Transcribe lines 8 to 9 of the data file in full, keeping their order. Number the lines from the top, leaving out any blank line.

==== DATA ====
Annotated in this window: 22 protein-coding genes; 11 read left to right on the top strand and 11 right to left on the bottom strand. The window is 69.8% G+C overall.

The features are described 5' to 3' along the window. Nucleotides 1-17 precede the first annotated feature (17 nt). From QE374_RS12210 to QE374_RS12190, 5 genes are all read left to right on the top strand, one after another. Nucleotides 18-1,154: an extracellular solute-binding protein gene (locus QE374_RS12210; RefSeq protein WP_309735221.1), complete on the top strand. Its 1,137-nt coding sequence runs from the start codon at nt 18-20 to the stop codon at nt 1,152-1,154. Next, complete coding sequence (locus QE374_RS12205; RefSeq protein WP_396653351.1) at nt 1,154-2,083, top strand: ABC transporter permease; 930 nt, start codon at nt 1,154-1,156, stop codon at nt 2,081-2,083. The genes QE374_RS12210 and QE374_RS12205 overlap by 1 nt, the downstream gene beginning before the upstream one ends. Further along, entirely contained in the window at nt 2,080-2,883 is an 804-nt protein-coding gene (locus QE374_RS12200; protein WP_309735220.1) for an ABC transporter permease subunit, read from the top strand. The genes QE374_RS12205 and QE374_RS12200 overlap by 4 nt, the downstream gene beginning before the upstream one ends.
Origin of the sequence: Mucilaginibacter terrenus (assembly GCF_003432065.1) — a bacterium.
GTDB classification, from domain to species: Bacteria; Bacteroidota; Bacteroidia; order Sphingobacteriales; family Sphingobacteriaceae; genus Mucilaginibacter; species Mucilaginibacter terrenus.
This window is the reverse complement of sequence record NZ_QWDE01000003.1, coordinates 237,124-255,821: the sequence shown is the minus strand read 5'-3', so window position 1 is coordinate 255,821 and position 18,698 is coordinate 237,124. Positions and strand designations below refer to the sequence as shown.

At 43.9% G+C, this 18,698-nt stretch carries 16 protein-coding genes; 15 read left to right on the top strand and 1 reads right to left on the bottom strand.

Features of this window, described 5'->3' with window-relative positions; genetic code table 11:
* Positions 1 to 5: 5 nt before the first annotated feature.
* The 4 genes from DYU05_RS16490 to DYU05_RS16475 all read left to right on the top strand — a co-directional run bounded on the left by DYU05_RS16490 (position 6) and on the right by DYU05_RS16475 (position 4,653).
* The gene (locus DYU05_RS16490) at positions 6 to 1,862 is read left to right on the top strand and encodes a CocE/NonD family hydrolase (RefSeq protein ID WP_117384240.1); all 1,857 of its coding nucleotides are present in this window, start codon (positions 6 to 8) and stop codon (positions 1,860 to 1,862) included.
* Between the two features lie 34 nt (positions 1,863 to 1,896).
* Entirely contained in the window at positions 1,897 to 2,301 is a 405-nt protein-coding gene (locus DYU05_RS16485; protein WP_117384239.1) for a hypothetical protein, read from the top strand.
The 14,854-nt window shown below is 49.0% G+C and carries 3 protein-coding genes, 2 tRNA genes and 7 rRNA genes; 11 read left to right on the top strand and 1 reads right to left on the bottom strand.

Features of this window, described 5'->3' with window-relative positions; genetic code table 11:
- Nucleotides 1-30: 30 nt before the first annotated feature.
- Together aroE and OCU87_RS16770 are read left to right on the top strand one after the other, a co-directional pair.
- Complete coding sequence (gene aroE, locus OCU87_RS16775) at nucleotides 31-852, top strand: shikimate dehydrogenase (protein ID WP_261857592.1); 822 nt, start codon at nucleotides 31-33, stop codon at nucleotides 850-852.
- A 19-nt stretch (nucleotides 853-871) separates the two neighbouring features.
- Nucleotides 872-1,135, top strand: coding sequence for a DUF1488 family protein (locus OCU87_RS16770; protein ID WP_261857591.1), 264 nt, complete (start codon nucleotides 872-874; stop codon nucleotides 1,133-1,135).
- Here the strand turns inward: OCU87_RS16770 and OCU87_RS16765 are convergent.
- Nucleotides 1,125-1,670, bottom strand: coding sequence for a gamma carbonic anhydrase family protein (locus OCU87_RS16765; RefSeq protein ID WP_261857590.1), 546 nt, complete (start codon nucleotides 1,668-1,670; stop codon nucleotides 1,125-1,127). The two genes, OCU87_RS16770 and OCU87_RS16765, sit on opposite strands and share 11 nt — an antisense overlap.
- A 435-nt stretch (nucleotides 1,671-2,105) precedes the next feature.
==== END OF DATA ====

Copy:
* Positions 1 to 5: 5 nt before the first annotated feature.
* The 4 genes from DYU05_RS16490 to DYU05_RS16475 all read left to right on the top strand — a co-directional run bounded on the left by DYU05_RS16490 (position 6) and on the right by DYU05_RS16475 (position 4,653).